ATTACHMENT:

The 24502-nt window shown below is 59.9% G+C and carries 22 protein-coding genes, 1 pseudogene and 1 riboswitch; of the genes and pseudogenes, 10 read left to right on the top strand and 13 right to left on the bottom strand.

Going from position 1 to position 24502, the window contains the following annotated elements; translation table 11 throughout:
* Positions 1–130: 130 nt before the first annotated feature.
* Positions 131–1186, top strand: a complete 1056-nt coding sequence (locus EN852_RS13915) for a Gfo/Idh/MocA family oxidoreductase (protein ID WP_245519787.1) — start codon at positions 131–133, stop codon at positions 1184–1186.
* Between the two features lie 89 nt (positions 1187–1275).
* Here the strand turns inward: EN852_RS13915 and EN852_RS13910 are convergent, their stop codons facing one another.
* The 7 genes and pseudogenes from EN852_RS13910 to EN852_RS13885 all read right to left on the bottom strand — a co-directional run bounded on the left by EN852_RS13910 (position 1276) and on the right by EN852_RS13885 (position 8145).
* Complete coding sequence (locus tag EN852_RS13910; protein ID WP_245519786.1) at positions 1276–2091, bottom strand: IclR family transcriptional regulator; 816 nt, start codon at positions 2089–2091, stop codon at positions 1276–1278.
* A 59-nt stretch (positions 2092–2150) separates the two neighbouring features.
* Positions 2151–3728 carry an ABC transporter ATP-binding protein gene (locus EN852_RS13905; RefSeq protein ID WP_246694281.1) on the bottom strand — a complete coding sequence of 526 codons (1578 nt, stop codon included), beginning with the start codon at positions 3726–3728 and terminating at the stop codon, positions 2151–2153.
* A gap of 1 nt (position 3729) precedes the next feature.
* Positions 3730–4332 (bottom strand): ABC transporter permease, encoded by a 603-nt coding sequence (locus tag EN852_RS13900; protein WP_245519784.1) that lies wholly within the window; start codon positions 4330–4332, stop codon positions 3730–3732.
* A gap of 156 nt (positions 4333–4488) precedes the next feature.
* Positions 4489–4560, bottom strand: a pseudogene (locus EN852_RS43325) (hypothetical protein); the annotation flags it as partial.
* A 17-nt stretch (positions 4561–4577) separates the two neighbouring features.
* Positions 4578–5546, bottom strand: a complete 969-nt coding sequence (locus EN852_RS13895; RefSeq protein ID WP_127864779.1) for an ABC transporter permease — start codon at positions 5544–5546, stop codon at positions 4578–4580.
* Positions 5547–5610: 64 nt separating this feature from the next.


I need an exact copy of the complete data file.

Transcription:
The 24502-nt window shown below is 59.9% G+C and carries 22 protein-coding genes, 1 pseudogene and 1 riboswitch; of the genes and pseudogenes, 10 read left to right on the top strand and 13 right to left on the bottom strand.

Going from position 1 to position 24502, the window contains the following annotated elements; translation table 11 throughout:
* Positions 1–130: 130 nt before the first annotated feature.
* Positions 131–1186, top strand: a complete 1056-nt coding sequence (locus EN852_RS13915) for a Gfo/Idh/MocA family oxidoreductase (protein ID WP_245519787.1) — start codon at positions 131–133, stop codon at positions 1184–1186.
* Between the two features lie 89 nt (positions 1187–1275).
* Here the strand turns inward: EN852_RS13915 and EN852_RS13910 are convergent, their stop codons facing one another.
* The 7 genes and pseudogenes from EN852_RS13910 to EN852_RS13885 all read right to left on the bottom strand — a co-directional run bounded on the left by EN852_RS13910 (position 1276) and on the right by EN852_RS13885 (position 8145).
* Complete coding sequence (locus tag EN852_RS13910; protein ID WP_245519786.1) at positions 1276–2091, bottom strand: IclR family transcriptional regulator; 816 nt, start codon at positions 2089–2091, stop codon at positions 1276–1278.
* A 59-nt stretch (positions 2092–2150) separates the two neighbouring features.
* Positions 2151–3728 carry an ABC transporter ATP-binding protein gene (locus EN852_RS13905; RefSeq protein ID WP_246694281.1) on the bottom strand — a complete coding sequence of 526 codons (1578 nt, stop codon included), beginning with the start codon at positions 3726–3728 and terminating at the stop codon, positions 2151–2153.
* A gap of 1 nt (position 3729) precedes the next feature.
* Positions 3730–4332 (bottom strand): ABC transporter permease, encoded by a 603-nt coding sequence (locus tag EN852_RS13900; protein WP_245519784.1) that lies wholly within the window; start codon positions 4330–4332, stop codon positions 3730–3732.
* A gap of 156 nt (positions 4333–4488) precedes the next feature.
* Positions 4489–4560, bottom strand: a pseudogene (locus EN852_RS43325) (hypothetical protein); the annotation flags it as partial.
* A 17-nt stretch (positions 4561–4577) separates the two neighbouring features.
* Positions 4578–5546, bottom strand: a complete 969-nt coding sequence (locus EN852_RS13895; RefSeq protein ID WP_127864779.1) for an ABC transporter permease — start codon at positions 5544–5546, stop codon at positions 4578–4580.
* Positions 5547–5610: 64 nt separating this feature from the next.